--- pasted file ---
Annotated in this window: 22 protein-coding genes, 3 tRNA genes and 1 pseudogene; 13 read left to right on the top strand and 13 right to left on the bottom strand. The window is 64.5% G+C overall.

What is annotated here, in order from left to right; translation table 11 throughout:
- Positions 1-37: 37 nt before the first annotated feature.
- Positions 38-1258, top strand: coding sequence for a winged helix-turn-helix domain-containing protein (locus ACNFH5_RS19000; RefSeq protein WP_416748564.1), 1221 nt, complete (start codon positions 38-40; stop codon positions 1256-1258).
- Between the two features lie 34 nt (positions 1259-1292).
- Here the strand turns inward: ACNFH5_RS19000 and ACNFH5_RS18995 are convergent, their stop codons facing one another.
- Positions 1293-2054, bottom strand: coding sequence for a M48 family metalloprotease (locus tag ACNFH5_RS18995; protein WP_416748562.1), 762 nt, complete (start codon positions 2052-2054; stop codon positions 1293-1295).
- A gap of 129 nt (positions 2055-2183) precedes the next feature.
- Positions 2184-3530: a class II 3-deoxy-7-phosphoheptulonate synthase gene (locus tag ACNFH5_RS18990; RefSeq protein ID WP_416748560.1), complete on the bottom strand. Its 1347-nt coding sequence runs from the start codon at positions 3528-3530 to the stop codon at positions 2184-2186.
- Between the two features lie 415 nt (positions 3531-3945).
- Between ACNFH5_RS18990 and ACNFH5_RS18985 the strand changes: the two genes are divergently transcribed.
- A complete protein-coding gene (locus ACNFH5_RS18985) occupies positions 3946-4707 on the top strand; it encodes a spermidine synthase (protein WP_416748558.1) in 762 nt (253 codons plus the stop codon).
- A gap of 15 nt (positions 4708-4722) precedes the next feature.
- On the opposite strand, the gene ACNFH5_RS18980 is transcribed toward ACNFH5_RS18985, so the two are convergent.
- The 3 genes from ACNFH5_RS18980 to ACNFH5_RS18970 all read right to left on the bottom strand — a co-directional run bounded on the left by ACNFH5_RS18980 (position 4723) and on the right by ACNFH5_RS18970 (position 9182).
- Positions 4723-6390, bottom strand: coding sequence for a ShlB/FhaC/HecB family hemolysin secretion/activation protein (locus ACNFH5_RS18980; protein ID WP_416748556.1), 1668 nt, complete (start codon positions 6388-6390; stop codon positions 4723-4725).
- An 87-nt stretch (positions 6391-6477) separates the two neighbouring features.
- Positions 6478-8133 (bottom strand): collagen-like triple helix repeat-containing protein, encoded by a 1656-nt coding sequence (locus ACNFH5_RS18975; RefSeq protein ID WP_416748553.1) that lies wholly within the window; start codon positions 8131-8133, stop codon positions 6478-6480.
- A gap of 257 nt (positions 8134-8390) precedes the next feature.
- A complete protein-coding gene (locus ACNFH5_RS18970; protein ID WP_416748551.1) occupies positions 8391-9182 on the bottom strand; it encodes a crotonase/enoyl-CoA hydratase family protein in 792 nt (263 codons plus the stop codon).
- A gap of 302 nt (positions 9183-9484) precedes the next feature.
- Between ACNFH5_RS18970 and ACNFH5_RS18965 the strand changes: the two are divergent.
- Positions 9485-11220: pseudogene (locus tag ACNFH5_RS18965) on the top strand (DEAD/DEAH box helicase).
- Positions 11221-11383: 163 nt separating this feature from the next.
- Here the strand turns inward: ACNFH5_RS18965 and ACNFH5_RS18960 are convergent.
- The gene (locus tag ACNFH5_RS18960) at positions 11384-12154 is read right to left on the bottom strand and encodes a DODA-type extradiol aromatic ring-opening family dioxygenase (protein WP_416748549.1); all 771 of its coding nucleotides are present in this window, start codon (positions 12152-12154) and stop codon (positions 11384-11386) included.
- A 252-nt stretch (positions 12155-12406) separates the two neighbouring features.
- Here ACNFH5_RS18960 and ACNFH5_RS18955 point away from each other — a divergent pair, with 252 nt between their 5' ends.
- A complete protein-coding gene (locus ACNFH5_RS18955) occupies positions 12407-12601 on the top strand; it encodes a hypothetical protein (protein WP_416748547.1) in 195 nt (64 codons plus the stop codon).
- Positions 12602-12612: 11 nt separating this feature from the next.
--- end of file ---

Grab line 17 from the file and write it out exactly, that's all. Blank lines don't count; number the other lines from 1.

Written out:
- An 87-nt stretch (positions 6391-6477) separates the two neighbouring features.